Pope Names New Cardinals; O'Malley Not Included

Providence Journal [Vatican City]
Downloaded September 28, 2003

VATICAN CITY (AP) - Pope John Paul II named 30 new cardinals on Sunday, including Philadelphia archbishop Justin Rigali, further putting his mark on the group that will name his successor.

Not on the list of new cardinals was Boston's new archbishop, Sean O'Malley, the replacement of Cardinal Bernard Law, who resigned as archbishop amid public outcry over a sex abuse scandal.

The ailing, 83-year-old pope also designated a 31st cardinal but did not name him. That man was named "in pectore," or close to his heart, a term used for prelates in a country where the church is oppressed.

Even as Vatican City - along with most of Italy - was without power from a massive blackout, the pope read the list out from his studio window overlooking St. Peter's Square to pilgrims and tourists gathered for his traditional Sunday greeting. His voice was amplified with a backup generator provided at the last moment by Italy's RAI state television.

The College of Cardinals is already mainly made up of like-minded conservatives reflecting John Paul's choices during his 25-year-papacy. The new batch will further strengthen the pope's influence on the choice of his successor.

Prior to Sunday's announcement, the college had 164 members - 109 of them under age 80 and thus eligible to vote in a conclave to elect a new pope. Of the eligible voters, all but five were named by John Paul.

Italian and Catholic media had widely expected the pope to include O'Malley, who has been working quickly to settle lawsuits brought by victims of clerical abuse and to bring some normalcy back to the archdiocese.

No explanation was given. But John Paul may have passed over O'Malley because he was reluctant to name a cardinal from Boston while Law is still of election age and serving on several Vatican commissions.

However, there is precedent: The pope gave Vienna Archbishop Christoph Schoenborn his red hat in February, 1998 while his predecessor, Cardinal Hans Hermann Groer, was still of voting age. Groer had been forced to relinquish his duties as Vienna Archbishop in 1998 because of a sex scandal.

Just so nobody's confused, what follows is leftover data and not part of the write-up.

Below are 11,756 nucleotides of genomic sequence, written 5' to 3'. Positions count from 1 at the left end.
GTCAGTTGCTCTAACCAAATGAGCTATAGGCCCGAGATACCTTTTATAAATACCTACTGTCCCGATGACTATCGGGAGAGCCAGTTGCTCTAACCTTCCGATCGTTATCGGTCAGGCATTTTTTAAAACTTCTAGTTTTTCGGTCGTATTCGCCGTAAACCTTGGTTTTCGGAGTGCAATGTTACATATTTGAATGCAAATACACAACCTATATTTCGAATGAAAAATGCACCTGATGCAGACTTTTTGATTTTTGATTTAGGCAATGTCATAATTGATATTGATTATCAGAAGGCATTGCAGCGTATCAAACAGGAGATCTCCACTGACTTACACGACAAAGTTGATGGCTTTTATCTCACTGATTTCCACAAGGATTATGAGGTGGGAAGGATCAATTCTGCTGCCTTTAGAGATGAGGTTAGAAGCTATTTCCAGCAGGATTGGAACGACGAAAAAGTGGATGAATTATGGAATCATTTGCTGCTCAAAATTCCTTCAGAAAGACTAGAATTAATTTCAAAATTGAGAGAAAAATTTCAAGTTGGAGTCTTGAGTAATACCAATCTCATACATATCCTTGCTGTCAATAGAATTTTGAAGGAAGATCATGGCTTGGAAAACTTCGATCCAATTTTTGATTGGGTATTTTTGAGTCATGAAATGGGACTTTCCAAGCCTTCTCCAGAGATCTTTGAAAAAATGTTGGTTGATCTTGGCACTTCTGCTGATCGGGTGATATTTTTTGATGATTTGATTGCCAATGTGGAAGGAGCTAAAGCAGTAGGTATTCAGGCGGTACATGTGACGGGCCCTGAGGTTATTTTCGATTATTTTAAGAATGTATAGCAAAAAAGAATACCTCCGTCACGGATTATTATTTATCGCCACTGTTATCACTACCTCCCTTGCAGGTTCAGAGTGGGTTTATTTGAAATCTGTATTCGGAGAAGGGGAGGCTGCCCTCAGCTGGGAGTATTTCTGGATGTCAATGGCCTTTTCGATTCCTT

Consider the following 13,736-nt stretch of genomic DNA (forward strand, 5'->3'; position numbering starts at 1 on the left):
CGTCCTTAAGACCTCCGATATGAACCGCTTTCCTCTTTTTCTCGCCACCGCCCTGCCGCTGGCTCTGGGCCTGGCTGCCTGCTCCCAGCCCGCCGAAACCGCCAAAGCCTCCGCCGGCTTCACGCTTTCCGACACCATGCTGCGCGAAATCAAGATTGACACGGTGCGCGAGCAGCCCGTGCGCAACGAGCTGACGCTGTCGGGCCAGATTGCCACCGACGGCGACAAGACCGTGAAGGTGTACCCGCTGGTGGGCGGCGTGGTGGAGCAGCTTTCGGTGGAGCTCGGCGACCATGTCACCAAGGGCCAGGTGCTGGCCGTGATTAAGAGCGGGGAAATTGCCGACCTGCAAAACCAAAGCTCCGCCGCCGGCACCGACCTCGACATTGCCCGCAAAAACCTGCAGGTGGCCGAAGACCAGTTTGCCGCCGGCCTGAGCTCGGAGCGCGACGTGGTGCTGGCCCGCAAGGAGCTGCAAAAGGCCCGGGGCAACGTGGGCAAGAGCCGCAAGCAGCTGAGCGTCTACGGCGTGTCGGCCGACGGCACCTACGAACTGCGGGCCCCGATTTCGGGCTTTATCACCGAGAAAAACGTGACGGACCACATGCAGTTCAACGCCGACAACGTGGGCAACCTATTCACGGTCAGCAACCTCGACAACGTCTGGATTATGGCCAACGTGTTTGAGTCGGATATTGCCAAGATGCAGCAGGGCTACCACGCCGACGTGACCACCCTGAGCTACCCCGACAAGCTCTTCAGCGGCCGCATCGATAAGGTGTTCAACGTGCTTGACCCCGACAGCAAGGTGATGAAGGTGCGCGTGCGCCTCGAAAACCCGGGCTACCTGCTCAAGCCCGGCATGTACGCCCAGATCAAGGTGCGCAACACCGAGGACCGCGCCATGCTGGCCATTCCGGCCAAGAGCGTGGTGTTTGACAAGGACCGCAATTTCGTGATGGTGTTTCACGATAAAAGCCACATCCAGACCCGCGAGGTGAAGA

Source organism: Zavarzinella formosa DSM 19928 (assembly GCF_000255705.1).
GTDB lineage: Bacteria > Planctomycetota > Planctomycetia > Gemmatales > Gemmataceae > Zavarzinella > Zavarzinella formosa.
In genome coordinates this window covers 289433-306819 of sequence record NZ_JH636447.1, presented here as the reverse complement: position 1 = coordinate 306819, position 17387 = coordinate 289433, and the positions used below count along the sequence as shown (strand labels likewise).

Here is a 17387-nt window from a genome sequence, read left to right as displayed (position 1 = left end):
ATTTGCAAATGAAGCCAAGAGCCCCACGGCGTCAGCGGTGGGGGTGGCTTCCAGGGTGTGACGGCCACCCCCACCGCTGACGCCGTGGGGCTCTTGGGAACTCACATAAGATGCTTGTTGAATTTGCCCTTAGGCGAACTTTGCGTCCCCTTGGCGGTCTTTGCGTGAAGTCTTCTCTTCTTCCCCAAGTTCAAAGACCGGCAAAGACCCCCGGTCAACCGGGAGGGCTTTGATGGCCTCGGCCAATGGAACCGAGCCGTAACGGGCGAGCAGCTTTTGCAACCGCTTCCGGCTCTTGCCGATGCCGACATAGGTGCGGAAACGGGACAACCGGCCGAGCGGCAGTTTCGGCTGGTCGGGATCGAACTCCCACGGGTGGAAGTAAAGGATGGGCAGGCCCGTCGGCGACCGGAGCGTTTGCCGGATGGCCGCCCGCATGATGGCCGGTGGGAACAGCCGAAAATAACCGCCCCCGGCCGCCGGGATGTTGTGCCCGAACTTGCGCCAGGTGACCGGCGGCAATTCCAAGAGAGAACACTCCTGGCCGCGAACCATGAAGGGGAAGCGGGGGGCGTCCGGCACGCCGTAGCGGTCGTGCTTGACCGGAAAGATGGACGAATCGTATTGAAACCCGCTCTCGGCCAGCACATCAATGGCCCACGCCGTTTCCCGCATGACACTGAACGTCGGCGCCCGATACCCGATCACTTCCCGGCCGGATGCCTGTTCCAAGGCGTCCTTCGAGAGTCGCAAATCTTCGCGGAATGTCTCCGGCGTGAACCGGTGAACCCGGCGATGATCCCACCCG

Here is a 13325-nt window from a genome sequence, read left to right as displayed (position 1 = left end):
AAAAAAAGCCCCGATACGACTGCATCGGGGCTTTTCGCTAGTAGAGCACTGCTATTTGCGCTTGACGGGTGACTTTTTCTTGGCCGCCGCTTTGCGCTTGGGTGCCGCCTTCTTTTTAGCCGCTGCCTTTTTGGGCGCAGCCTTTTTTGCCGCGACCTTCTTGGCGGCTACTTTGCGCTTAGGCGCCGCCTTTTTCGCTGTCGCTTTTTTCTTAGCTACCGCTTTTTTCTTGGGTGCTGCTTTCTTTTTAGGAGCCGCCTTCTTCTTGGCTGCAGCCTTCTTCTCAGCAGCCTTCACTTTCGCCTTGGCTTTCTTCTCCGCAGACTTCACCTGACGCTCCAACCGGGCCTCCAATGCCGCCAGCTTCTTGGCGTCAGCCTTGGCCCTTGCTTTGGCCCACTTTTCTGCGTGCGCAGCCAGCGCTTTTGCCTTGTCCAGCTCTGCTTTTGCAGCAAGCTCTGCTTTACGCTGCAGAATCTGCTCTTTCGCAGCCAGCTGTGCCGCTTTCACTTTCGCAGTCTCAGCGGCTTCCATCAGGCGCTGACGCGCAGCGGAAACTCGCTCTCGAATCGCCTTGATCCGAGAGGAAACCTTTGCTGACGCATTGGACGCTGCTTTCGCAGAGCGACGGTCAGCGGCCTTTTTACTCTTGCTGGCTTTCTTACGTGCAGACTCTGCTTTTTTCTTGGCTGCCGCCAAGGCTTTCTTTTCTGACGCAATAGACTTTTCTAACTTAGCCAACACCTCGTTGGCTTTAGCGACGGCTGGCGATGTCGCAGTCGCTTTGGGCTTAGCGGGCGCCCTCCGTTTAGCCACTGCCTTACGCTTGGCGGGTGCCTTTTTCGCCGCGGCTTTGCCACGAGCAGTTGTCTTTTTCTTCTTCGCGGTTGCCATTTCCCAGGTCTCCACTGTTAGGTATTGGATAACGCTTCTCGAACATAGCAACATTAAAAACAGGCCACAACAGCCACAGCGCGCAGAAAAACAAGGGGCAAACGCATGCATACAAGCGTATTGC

O'Malley issued a statement Sunday morning calling Rigali "a very gifted man of vast experience" and congratulating the new cardinals.

John Paul will elevate the group at a consistory on Oct. 21, giving the new "princes" of the church their red hats at a ritual-filled ceremony coinciding with the celebrations marking his 25th anniversary as pope.

Inside the Vatican press room, journalists huddled with candles and flashlights to read the list. Only a few copies of the list had been made before the power went out early Sunday, shutting down the Vatican's copy machines.

Among the new cardinals are archbishops from Nigeria, France, Sudan, Spain, Scotland, Brazil, Ghana, India, Australia, Croatia, Vietnam, Guatemala, Hungary, Canada and Italy. Rigali is the only American on the list.

Rigali, 68, is a native of Los Angeles who was previously archbishop of St. Louis. He is a conservative and has championed two of the pope's favorite causes - publicly condemning abortion and the death penalty. He rarely speaks in public.

St. Louis Archidocese Vicar General Monsignor Richard Stika described Rigali's reaction Sunday as "humble excitement."

"He's a very humble man, a very prayerful man, and he's totally committed to the Gospel. I think this will bring a smile to his face, but he's a bishop, he's there for the people," Stika said, adding that Rigali was unavailable for comment.

The new cardinals named on Sunday brought the number of voting-age cardinals over the 120 maximum electors. However, John Paul has previously exceeded that number in prior consistories.

In addition to the newly named Philadelphia archbishop, John Paul also named some top Vatican officials as cardinals, including the French-born foreign minister Jean-Louis Tauran and prelates from Spain, Mexico, Japan and Italy. Many of the new cardinals occupy diocesan or Vatican positions that traditionally come with the red hat.

John Paul had long been expected to name additional cardinals, wanting to add more of his personal touch to the group that will eventually elect his successor - particularly as his health deteriorates.

The last time John Paul held a consistory was in February 2001. This will be the ninth consistory of his pontificate.

Vatican officials had previously said no consistory was expected before the end of the year, with February 2004 mentioned as a possible date. No explanation was given for why it was moved up.

However, Vatican officials said privately that with the College of Cardinals and head of national bishops conferences already coming to Rome for pontiff's anniversary celebrations - as well as his declining health - an October consistory seemed opportune.

The pope suffers from Parkinson's disease as well as debilitating hip and knee ailments that make it almost impossible for him to walk. During his recent trip to Slovakia, he was unable to finish his speeches, and just this week had to miss his weekly Wednesday audience because of an intestinal problem.

The Oct. 21 consistory will cap an enormously busy week for the pope, which kicks off with an evening Mass on Oct. 16 - the anniversary of his election as pope - as well as the beatification of Mother Teresa three days later. In between, he will have other public appearances and speeches, and now will preside over the lengthy consistory.


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